News Editor

After an overwhelming number of incidences, Whisler Health Center informed the community that there was an epidemic of gastroenteritis (stomach flu) last week.

The condition was likely spread through close living quarters and shared environments, which made students more susceptible to contracting the norovirus.

According to the message, which was sent to the community by Charles Marty, medical director of health services, the Licking County Memorial Hospital emergency department has seen several cases of the stomach flu apparent in the last few weeks.

Director of Health Services,  Amanda Lefeld said, “we felt it was important to send out the email because not only were we seeing an uptick in the presence of gastroenteritis here on campus, but it was increasing in the larger community as well.”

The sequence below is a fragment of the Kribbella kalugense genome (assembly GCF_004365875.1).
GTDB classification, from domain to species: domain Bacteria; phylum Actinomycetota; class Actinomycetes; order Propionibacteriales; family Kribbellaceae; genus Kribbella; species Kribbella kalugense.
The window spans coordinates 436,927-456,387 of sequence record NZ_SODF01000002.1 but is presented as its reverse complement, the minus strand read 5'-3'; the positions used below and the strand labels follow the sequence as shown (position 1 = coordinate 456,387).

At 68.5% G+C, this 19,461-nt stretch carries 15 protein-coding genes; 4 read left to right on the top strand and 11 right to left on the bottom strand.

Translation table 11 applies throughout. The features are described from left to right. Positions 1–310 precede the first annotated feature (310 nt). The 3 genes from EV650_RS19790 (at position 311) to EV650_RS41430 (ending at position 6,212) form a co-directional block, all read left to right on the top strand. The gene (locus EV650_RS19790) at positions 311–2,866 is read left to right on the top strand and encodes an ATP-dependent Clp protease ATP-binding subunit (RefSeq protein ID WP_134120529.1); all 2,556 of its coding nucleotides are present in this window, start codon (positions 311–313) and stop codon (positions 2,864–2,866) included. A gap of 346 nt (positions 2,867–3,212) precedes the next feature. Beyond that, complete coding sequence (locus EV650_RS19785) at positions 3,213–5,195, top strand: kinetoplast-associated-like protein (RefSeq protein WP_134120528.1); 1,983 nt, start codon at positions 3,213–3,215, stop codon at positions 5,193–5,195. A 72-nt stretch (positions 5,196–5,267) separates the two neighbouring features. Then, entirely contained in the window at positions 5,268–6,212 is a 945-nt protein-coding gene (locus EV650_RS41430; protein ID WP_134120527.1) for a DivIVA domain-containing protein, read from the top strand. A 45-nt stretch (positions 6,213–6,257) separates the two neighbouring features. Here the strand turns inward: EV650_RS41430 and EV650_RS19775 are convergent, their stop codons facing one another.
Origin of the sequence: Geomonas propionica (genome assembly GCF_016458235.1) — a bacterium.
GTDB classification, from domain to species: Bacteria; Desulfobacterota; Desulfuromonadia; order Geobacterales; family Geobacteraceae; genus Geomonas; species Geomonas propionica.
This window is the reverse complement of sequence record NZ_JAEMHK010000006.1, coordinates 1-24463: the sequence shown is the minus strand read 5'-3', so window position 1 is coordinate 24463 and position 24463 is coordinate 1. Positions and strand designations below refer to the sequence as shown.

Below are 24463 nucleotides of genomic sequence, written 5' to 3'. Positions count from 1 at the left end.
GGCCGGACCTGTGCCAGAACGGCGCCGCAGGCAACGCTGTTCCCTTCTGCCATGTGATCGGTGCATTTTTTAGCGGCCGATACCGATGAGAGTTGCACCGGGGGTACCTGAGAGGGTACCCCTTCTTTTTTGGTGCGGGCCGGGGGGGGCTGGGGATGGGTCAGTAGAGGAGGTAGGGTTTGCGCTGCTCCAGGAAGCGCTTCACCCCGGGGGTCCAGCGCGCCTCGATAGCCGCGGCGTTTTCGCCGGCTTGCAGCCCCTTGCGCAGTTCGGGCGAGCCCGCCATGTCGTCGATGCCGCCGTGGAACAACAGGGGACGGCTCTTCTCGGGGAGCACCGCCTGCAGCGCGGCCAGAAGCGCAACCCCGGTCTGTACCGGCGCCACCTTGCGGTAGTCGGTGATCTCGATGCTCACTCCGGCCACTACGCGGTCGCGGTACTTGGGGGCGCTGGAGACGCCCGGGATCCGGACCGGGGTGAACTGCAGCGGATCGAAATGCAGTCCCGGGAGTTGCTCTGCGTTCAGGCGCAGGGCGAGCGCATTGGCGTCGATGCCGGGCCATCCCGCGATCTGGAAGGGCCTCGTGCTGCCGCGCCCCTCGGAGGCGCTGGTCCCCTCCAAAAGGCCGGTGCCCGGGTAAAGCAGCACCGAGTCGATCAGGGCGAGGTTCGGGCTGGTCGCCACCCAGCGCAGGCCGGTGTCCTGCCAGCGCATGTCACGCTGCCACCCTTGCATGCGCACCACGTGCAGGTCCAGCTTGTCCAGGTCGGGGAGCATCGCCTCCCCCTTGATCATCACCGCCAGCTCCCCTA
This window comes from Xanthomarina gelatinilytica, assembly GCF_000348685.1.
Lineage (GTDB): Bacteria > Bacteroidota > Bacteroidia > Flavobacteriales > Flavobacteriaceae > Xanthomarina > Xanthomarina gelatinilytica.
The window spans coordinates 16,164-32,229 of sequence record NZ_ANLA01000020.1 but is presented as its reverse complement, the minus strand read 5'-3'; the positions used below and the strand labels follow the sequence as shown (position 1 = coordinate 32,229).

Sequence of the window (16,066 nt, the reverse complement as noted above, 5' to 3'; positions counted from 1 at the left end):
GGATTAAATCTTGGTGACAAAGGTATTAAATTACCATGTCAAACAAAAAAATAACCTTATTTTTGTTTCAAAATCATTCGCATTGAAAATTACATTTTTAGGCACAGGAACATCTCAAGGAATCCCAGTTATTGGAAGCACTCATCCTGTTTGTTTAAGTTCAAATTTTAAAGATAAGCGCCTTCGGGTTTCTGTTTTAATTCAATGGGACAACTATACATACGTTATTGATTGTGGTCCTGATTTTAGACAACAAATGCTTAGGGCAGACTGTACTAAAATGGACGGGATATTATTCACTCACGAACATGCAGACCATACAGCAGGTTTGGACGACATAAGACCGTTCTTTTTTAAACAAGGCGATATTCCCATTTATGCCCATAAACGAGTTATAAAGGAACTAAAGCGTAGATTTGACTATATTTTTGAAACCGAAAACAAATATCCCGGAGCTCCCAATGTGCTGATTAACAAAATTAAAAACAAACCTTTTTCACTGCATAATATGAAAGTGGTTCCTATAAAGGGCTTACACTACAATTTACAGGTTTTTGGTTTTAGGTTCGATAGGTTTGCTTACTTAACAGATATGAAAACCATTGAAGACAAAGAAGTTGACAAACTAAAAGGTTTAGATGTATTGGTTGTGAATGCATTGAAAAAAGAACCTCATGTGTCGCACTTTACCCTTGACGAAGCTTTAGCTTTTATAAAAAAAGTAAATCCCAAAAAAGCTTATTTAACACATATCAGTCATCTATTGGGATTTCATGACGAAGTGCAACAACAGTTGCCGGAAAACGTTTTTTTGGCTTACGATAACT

At minimum, Whisler has seen and treated at least 18 students who experienced nausea, vomiting and stomach pains but there are likely other students who chose to self-medicate and rest on their own volition.

It can be difficult for students to avoid viral illnesses like the stomach flu due to such close living conditions and the busyness of collegiate life.

Isabel Ruksznis ‘18 experienced a few troubling symptoms prior to the official email but said, “whenever things like this happen, anyone with a weak immune system can get sick. It’s tricky to avoid, especially when there are so many other things students’ have to deal with.”

Many women who chose to participate in Panhellenic sorority recruitment last week became ill, likely do to the physical strain and packed environment of the process.

Lauren Secaras ‘18 said, “a lot of girls came down with stomach flu-like symptoms during recruitment, which made it spread really quickly without much warning.”

According to Whisler, those who have caught the virus should rest and eat only bland foods after the illness has significantly subsided.